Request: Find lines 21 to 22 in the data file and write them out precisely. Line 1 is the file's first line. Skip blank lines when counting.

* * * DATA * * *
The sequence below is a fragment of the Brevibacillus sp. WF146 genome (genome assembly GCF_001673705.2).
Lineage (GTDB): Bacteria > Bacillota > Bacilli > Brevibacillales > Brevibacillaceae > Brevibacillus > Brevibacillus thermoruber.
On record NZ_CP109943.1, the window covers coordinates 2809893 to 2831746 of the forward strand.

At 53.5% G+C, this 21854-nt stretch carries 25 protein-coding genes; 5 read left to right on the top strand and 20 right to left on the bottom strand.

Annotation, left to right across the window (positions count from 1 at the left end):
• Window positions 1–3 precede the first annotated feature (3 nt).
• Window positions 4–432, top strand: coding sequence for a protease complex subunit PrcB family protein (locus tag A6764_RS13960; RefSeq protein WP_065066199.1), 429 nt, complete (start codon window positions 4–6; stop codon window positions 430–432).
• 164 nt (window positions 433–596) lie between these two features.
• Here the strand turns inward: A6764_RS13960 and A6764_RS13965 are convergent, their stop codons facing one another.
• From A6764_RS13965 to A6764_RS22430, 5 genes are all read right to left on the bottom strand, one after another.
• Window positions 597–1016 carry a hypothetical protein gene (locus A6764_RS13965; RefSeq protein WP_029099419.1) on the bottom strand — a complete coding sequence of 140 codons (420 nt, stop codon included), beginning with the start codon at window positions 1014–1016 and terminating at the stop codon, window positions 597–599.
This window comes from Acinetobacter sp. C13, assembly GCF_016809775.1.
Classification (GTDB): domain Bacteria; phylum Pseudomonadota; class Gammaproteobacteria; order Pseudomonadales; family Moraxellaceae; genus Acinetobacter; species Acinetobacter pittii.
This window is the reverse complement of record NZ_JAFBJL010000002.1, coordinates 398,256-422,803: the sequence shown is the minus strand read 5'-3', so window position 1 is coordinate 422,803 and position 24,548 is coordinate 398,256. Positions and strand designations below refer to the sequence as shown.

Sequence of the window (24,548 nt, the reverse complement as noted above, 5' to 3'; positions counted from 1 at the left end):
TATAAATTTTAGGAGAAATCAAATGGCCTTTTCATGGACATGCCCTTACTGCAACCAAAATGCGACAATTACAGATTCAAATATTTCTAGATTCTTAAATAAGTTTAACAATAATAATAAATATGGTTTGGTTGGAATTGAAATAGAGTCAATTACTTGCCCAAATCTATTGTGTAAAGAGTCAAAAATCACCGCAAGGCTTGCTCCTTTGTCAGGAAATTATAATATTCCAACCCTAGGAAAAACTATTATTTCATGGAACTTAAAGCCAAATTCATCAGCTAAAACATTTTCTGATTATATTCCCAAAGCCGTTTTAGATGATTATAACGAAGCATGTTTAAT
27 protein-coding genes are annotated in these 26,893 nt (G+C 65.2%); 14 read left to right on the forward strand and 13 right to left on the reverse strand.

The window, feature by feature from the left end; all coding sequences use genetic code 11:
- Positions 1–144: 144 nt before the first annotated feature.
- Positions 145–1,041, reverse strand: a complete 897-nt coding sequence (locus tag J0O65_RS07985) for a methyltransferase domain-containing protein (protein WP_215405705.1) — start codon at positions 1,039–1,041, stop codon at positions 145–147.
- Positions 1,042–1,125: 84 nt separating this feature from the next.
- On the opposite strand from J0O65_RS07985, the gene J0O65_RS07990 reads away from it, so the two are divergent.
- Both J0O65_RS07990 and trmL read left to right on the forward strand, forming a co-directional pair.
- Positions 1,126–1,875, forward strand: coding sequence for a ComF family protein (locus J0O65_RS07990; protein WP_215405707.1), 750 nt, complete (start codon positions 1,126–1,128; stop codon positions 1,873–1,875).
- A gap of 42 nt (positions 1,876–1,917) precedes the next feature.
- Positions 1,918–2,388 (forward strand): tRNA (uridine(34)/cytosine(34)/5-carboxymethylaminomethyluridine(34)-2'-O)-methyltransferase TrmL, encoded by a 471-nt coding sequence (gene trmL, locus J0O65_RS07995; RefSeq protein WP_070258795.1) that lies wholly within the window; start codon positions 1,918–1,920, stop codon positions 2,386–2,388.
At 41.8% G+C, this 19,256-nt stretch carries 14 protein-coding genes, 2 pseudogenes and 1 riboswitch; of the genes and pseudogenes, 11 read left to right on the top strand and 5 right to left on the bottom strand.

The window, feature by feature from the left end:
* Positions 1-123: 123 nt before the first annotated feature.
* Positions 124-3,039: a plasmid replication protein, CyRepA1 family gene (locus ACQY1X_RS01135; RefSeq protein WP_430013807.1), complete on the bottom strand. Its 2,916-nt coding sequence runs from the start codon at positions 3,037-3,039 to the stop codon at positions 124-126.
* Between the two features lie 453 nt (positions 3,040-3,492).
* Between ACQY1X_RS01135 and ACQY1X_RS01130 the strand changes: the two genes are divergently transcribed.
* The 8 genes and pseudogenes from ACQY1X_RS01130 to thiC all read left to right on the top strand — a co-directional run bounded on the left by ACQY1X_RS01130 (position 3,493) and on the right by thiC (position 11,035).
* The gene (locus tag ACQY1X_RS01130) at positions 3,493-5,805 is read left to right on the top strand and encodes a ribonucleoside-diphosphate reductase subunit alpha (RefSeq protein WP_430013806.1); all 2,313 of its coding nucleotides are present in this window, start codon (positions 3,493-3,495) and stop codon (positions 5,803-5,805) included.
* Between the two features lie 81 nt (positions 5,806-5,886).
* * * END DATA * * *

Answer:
- Positions 1,042–1,125: 84 nt separating this feature from the next.
- On the opposite strand from J0O65_RS07985, the gene J0O65_RS07990 reads away from it, so the two are divergent.